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Book cover of Guns, Germs and Steel: A short history of everybody for the last 13,000 years

Guns, Germs and Steel: A short history of everybody for the last 13,000 years

By Jared Diamond,

Why this book?

Guns. Germs and Steel is an absolutely thrilling ride through world history in pursuit of the deepest answers to the question: why was it that European powers came to dominate those of the Americas from the sixteenth century, and not vice versa. The book was awarded the Pulitzer Prize and is a cracking example of what has come to be known as ‘Big History’.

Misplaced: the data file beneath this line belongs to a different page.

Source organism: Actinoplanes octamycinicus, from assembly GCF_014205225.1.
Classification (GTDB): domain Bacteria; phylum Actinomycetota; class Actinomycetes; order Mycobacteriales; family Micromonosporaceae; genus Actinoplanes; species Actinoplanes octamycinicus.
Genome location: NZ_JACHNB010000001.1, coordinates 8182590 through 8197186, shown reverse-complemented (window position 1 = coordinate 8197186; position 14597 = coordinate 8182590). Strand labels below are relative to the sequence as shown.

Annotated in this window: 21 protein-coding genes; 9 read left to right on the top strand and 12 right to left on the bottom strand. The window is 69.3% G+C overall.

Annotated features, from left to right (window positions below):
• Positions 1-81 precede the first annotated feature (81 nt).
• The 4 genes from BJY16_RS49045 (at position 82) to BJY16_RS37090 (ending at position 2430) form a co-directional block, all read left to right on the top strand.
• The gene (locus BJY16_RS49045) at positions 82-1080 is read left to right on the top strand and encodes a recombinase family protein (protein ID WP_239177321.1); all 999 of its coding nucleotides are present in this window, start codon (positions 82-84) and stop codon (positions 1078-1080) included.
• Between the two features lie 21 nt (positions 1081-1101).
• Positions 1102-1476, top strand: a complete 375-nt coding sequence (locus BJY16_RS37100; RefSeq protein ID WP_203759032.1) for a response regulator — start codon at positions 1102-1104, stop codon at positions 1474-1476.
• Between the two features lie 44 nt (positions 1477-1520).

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Book cover of History in the Making

History in the Making

By J.H. Elliott,

Why this book?

John Elliott is a world-class historian of Spain and its Empire, his reflections on how to write history without becoming immersed in jargon or obscure theories are beautifully woven into the story of how he himself learned the craft of writing clear, accessible, and original works of history, taking the reader from Cambridge to Franco’s Spain. This is a charming book with a valuable message.

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Book cover of The Great Explorers: The European Discovery of America

The Great Explorers: The European Discovery of America

By Samuel Eliot Morison,

Why this book?

Morison is an old-school historian, and I wanted a person-centered narrative in a grand manner to complement Parry’s concentrated matrix of information. Morison delivers.